Thursday, September 3, 2009

PT Progress Evaluation

This morning Finn had PT, the first time in two weeks (we canceled last week - just needed a break . . . and it felt good!). Eun brought me a copy of the report she typed up summarizing the eval she did of Finn nearly a month ago. I've been kind of promising myself all this time that when I got it, I was just going to stick it in a file and not bother reading it. Because, really, what's the point? I know he's delayed. But of course when she handed it to me today, I couldn't stop myself from at least skimming it. So here is my son, summed up:

Cognitive: 8 - 9 months
Perceptual Fine Motor: 9 months
Gross Motor:
Reflexes: 10 months; Stationary: 11 months; Locomotion: 8 months
Communication: 9 months
Social Emotional: 9 months

The eval took place when he was 13 months old. Nice, huh? I mean, like I said, I know he is delayed. But seeing it in black and white? Depressing.

However, I know it's just a snapshot of one hour of one day of his life. I know it doesn't tell the whole story about Finn. I know it's impossible for anyone to really assess what he knows and what he is capable of and what his ultimate potential is. I know that. And I keep telling myself that.

But still. Somehow the evaluation still pisses me off. I still just don't get the point of assigning age levels to him that compare him to some arbitrary "normal." I understand that it provides goals to strive for, but come on. He's never going to be age-appropriate "normal" in their assessments. And I feel like all this is really doing is demoralizing Finn and certainly me.

Here's a passage from Disability is Natural:

The constant monitoring of a child's progress in EI programs is enough to cause parents monthly heartaches. Parents have told me stories of watching their babies develop and grow and do new things. The joys of parenthood are great. We're so pleased with every new thing a child learns and accomplishes.

Our pride and pleasure are often diminished, however, when an EI expert arrives with another assessment or developmental chart, or when we realize the baby is not meeting the "goals" in the IFSP. We learn our babies are still "behind," according to the charts. Whatever accomplishments our babies have achieved are good, but not good enough. Our babies are still not-OK as compared to "normal" babies. Just how good do they have to be?

Some of us are able to ignore the disappointment produced by the official tests. We understand the EI professional is just "doing her job." Even so, many of us become beaten down and demoralized by these routine assessments. After awhile, we no longer rejoice at our children's triumphs. Their successes - large and small - are overshadowed by the generalizations made by the professionals. We once believed and celebrated, but now we begin doubting our children and ourselves.

EI professionals don't intentionally try to hurt our feelings and burst our balloons, of course. They're trying to be helpful. But here we are, doing as much as we possibly can to help our precious children, and it's still not enough. How good do we have to be? We may become wracked with guilt, embarrassment, and shame. Most of us are working our little tushes off to handle everything coming our way - we're not watching soap operas and eating bonbons all day - but we still doubt our own abilities and actions because our children don't measure up to artificial standards of normalcy, as reflected in developmental charts.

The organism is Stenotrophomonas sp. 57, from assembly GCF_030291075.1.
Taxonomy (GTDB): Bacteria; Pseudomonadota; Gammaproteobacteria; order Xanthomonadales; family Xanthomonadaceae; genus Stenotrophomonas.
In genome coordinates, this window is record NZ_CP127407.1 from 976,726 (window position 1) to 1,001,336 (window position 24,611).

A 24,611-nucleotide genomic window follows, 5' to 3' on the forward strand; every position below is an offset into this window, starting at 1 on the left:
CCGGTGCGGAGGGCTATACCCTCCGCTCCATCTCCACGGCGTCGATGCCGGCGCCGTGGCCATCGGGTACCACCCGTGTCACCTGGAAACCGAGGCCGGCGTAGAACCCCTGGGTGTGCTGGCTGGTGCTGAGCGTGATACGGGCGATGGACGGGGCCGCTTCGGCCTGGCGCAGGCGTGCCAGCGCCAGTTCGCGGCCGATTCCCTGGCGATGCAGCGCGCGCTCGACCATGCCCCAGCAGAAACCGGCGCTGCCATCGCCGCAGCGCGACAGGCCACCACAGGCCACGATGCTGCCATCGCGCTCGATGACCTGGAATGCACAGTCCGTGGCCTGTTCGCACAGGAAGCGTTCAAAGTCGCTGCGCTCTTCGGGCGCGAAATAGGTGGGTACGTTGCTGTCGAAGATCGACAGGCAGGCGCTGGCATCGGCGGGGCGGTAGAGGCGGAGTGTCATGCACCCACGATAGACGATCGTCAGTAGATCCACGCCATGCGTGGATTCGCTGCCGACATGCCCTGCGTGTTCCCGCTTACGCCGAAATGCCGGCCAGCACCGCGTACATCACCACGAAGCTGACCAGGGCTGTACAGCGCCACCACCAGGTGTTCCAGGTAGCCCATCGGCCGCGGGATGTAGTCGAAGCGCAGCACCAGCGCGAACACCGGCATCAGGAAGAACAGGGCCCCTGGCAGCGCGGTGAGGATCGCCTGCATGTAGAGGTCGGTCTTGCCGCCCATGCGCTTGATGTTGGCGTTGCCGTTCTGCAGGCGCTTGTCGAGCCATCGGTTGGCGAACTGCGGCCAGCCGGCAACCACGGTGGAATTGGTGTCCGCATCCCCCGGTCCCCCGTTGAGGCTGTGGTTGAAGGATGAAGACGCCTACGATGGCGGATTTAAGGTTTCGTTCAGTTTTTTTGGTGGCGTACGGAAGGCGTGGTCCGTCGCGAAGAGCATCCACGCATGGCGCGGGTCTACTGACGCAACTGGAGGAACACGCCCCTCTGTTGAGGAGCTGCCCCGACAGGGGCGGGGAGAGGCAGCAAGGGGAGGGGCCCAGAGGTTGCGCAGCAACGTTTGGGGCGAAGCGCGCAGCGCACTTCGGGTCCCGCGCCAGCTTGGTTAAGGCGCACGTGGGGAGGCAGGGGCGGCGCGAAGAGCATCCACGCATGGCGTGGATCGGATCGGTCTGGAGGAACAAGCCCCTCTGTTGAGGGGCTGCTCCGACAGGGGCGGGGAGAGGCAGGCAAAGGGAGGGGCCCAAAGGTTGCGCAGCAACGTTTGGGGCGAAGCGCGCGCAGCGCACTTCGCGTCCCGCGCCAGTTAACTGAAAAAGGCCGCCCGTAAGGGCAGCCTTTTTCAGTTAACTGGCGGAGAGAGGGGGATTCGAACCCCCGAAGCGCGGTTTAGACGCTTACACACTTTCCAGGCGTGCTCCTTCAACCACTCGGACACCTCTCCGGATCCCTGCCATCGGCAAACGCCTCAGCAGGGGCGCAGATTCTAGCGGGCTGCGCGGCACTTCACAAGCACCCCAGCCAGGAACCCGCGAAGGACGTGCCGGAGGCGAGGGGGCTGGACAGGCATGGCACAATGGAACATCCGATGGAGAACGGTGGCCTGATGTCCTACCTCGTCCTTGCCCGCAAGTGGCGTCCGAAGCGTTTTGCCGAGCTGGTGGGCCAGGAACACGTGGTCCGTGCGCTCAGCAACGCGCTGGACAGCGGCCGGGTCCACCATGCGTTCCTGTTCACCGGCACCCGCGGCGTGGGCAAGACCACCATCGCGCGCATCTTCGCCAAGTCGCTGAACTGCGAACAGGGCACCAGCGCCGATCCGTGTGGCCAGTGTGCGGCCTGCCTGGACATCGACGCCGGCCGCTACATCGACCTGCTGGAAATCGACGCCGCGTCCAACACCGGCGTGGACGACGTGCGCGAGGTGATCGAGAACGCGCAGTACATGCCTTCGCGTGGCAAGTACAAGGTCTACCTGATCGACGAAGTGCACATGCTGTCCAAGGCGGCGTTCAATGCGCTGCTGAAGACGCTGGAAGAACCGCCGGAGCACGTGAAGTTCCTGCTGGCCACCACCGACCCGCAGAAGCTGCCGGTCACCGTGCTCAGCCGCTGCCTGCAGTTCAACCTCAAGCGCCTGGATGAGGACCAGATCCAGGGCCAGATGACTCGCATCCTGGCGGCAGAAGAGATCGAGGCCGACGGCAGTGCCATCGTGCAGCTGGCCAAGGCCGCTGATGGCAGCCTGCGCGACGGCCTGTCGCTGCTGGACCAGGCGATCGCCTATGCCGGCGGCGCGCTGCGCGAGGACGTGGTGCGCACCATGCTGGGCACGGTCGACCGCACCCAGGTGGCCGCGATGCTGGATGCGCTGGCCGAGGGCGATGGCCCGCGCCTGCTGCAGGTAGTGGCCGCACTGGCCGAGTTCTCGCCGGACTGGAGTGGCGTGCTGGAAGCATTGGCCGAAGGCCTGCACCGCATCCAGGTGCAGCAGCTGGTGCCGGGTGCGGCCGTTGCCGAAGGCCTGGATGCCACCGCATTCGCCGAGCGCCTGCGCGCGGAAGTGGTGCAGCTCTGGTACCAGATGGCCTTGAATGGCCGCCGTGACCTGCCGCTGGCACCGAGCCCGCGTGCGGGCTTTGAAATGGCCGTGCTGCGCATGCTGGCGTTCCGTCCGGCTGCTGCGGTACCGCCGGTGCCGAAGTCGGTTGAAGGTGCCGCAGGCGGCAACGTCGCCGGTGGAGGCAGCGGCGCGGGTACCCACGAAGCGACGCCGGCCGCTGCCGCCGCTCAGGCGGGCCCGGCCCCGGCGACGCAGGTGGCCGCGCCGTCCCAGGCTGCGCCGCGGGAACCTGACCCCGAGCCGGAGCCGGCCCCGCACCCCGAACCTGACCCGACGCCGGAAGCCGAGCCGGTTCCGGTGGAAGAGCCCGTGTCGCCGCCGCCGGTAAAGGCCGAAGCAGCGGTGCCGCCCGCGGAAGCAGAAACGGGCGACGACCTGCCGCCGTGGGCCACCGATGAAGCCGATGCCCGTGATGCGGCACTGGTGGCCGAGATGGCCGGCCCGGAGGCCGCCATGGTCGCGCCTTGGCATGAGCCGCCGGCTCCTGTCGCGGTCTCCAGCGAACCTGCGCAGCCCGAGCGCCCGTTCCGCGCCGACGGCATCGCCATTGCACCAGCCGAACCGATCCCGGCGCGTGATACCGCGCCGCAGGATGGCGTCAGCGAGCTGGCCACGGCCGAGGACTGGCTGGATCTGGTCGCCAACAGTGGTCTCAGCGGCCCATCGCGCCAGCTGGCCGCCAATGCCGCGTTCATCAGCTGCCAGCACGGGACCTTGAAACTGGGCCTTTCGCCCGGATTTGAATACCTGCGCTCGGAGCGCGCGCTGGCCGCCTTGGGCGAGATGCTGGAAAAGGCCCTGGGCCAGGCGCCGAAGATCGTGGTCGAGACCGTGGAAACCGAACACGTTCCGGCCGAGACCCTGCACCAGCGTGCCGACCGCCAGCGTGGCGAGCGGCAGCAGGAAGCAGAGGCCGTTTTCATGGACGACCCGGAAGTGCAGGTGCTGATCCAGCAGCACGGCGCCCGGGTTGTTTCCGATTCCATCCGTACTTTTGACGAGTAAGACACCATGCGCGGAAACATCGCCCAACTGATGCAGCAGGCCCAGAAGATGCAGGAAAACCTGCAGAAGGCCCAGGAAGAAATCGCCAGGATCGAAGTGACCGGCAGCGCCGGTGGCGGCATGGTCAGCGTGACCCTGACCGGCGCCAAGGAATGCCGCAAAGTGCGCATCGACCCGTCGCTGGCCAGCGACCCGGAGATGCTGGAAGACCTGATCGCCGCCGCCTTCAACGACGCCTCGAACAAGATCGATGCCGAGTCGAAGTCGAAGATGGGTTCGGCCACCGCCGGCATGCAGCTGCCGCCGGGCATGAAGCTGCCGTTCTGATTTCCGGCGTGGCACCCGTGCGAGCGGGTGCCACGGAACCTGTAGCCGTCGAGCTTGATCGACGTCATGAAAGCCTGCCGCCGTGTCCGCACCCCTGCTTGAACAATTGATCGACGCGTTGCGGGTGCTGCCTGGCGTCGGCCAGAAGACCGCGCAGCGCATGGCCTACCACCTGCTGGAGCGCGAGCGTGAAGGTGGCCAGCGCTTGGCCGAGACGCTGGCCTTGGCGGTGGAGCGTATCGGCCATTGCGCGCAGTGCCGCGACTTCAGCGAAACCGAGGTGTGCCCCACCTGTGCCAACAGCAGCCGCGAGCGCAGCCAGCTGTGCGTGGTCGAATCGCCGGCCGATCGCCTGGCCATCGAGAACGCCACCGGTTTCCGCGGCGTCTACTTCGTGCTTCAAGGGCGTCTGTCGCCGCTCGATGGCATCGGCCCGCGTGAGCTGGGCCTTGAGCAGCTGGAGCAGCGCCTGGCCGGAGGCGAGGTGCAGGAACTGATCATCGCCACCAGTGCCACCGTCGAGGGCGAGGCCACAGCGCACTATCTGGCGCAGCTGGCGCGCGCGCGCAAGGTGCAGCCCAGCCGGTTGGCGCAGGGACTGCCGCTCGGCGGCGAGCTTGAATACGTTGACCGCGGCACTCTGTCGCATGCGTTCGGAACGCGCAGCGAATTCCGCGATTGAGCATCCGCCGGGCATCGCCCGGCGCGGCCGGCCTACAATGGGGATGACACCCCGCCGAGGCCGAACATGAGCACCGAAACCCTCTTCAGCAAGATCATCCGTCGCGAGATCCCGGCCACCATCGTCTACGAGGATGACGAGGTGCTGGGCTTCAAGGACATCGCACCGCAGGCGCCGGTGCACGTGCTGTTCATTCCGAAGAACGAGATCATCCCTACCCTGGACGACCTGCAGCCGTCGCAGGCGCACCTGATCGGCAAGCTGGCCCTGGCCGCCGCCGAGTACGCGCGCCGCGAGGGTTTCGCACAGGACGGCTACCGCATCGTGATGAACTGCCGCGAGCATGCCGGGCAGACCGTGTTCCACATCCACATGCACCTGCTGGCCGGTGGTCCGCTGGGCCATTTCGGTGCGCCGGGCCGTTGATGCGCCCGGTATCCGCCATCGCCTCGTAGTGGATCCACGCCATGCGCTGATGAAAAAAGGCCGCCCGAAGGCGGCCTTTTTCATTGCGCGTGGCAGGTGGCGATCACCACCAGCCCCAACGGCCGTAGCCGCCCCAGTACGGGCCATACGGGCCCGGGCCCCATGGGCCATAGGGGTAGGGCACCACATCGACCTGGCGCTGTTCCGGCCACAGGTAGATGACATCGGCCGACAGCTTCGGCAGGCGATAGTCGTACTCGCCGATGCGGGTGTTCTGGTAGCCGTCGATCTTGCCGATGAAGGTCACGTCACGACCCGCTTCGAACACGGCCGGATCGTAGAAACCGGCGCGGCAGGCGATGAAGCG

Sigh.

So there I was this morning, watching Eun walk Finn around the living room and dining room with weights on his ankles, while he cried almost the entire time. And I thought to myself, "Why are we doing this again? This is how he's going to learn to walk, by having weights put on his ankles and being forced to walk laps around the house? Really?" How is forcing him to do something he so clearly hates going to motivate him to do it on his own? I'm just so tired of this all. I mean, he'll walk when he's ready, right? The human urge to be upright is going to hit him sooner or later.

I just don't know anymore.


15 comments:

heather said...

He will DEFINITELY walk when he is ready!! Morgan was a late walker (29 months) and I found comfort from other moms in the club who told me they felt like the kids that walked later had more time to work on cognition and speech and didn't spend as much energy on walking. Hey whatever gives us peace and hope, right? :) The best thing to help our kids progress is love, devotion, attention and playtime -- all the things you excel in! The reports are no fun! They get me down everytime. It's just too in my face. I remember how sad I was the first time I took Morgan to preK (she was 3) and they had 'intellectual disability' all over her goals and paperwork. It broke my heart even though I knew it was true. I just didn't want to see it over and over again and have everyone discuss it like it was no big deal.

Evelyn Parham said...

I've never heard of weights being used. I would think that would be hard for Finnian to even move his legs like he wants to. I'm not sure, that's just my way of thinking about it. There is a good section in the book Gross Motor Skills in Children with Down Syndrome (a book you probably already have on your shelf), but it really helped me.

Every time my daughter had therapy sessions, I would always feel bad afterwards, because there was always something that she wasn't doing. The PT hardly ever focused on what my daughter could do.

Okay..I could go on and on, but I'll stop here...lol.

Take care!

Laurie said...

Lisa,

Ugh. This is exactly why I asked our EI team to refrain from telling me Dylan's final "grade" (where he falls on the chart in comparison to "typical" kids his age) after his 1 year eval. And like I told them, it's not that I am in denial or anything, (although of course Dylan is a Ds superstar, ha!) it's just that I know me, and I know that seeing on paper that Dylan is actually funtioning as an "x" month old, would not do anyone (ok, me) any good. I mean, how does that help anything? Seriously?
I also noticed that they had used White-out on his report and got rid of all the places where it would have given a monthly score. Yeah, it may seem weird, but oh well. It works for us. I see NO reason to compare Dylan with anyone else - esp a typical child!